The Irish in the Great War

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Cork: tale of a poignant letter


Contribution from 'Wig' of the Great War Forum

A pencil sketch of Private Christopher Coleman

September 1916 and the 16th Irish Division are engaged in the bloody advance across the Somme.  At the village of Guillemont, men of the 7th Leinster Regiment, part of the Irish 16th Division, manage to pass through the shattered village and secure and hold enemy trenches on the far side, but at terrible cost, losing some fifty percent of the soldiers engaged in the advance.

Despite such losses it was considered  one of the few 'victories' of the Somme campaign.

After their 'victorious' advance, non-combatant labour battalions are sent into the killing fields  to clear up the mess left by the fighting soldiers.  They clear away abandoned trenching tools, wire cutters, discarded equipment and bits and pieces of dead soldiers. It is gruesome and arduous work.  

Among their number is an Englishman, Private George Wiles of the Royal Engineers.  As he scurries across the blood soaked ground he comes upon a great crater and at the edge of it, 'as if resting after a long walk' is the body of a well built soldier from one of the Irish regiments, the 7th Leinsters.

The Englishman is struck by his noble posture, for the dead soldier was a big man, well over six foot.  Even by modern standards he would have been taller than average, by the standards of 1914-18 he was a giant.  

The Englishman goes to the body.  He has seen many such dead, he is accustomed to the dead, over familiar with the dead, but he is touched by the sight of this particular dead Irishman.  He takes his knife and cuts open the breast pockets of the fallen soldier.  From the bloody and muddy mess he takes a letter sent to the fallen man from Ireland, from his wife in Queenstown County Cork.  He buries the fallen soldier.  He takes from the ruins of a nearby church a piece of rubble from the destroyed structure. There are ancient crosses cut into the stone, five such crosses, and he marks the rough grave of the fallen Irishman with the broken stone of the church.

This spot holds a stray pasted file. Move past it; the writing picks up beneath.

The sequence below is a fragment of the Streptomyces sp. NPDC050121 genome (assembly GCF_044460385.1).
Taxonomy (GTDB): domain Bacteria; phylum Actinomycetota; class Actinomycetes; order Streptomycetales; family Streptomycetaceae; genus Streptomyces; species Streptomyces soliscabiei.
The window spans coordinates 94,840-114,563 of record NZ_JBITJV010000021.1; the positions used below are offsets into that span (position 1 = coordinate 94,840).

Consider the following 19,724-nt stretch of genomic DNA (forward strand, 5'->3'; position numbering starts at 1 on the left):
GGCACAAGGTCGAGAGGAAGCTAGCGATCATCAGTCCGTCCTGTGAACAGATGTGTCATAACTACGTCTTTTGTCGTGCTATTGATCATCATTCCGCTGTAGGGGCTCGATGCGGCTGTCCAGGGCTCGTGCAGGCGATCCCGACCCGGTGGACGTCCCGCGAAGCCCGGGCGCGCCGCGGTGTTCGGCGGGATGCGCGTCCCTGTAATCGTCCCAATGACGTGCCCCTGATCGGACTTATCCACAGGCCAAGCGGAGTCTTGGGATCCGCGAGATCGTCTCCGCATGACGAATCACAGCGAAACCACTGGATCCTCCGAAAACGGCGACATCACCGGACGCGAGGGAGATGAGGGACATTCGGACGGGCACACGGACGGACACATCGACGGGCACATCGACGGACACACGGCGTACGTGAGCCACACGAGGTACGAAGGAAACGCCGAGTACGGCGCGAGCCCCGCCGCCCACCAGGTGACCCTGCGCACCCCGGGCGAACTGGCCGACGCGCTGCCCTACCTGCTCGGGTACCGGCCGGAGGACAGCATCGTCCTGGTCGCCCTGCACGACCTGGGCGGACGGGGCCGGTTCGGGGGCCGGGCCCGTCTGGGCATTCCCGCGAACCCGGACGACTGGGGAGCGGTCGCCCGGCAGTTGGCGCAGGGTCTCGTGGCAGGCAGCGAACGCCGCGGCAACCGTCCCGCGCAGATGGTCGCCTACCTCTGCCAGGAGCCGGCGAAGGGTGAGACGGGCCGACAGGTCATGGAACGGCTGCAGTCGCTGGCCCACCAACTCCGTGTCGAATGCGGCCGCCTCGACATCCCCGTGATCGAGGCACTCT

Later the same ground, cleared by the labour battalions, would again become a blood soaked battlefield, pounded by artillery and fought over by opposing armies.  The rough, stone marked temporary grave of the Irishman would be lost.  Forever lost and he thereafter would be only remembered by a name cut into the Somme memorial at Thiepval in Flanders.

In the lull of the battle, the Englishman, alone in his own trench, by candlelight, would write a powerful and moving letter to the grieving widow of the Irishman.  He poured his heart into the letter using all the paper he had.  Ten pages would he write, in fading pencil, telling her how he had found her dear husband and what he had done with his fallen body.

The dead Irishman was Christopher Coleman, Private Coleman of the 7th Leinster Regiment. He came from what was then Queenstown in County Cork.  Before the war he had had been the manager of the Commodore Hotel in Queenstown.  Maybe he had been there in May 1915 when the streets of Queenstown became an open morgue for the broken and innocent civilian bodies being brought ashore after the sinking by torpedo of the Lusitania, and perhaps, for we will never know, it is was that which inspired him to volunteer for the Leinsters and to leave his family  to fight in Flanders.  

He was such a handsome man was Private Coleman. His dear wife had, with considerable talent, drawn his pencil portrait from which, even after all this time, you can still sense his great size and presence.

The Englishman Wiles wrote of him that,     '..I came across this fellow in a shell hole (a very large one) & passed him as I passed others that lay about & something struck me to go back and see him, as he lay there as if resting from along walk. His statue marked me very much indeed he looked so smart & of a lovely build ...'